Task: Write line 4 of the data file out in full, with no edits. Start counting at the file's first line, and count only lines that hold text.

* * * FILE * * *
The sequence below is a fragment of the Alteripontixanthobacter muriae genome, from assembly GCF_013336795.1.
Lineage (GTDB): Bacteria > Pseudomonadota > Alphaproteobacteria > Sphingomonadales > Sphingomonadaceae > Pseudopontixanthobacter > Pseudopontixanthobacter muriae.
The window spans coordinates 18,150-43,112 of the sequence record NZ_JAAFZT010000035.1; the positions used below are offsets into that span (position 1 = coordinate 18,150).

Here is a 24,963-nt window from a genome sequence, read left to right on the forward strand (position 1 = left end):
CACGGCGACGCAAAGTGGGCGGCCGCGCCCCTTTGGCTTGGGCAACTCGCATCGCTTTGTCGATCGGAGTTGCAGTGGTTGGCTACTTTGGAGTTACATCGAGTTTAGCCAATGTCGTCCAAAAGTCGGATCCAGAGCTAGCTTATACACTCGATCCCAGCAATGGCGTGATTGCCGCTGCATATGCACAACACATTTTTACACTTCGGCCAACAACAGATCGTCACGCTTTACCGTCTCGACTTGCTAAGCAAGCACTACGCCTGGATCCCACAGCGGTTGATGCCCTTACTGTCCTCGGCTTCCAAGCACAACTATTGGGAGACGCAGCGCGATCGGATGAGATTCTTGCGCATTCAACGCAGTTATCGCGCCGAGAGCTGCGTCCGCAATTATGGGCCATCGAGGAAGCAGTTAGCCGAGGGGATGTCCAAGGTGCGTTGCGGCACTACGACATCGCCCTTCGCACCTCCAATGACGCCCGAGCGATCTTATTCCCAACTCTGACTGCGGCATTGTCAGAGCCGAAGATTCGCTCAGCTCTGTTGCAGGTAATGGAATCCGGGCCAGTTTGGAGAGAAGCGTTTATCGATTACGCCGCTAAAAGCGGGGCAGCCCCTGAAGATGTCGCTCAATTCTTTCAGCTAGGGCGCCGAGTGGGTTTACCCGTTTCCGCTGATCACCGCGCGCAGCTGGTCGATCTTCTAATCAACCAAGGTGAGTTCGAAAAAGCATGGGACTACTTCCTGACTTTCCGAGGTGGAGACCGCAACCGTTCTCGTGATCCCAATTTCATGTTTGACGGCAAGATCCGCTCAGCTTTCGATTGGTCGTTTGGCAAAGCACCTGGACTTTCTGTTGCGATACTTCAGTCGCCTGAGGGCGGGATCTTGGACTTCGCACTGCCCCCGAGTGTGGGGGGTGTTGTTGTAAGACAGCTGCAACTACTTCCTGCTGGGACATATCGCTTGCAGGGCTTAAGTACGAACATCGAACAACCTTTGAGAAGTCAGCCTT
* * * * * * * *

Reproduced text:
Here is a 24,963-nt window from a genome sequence, read left to right on the forward strand (position 1 = left end):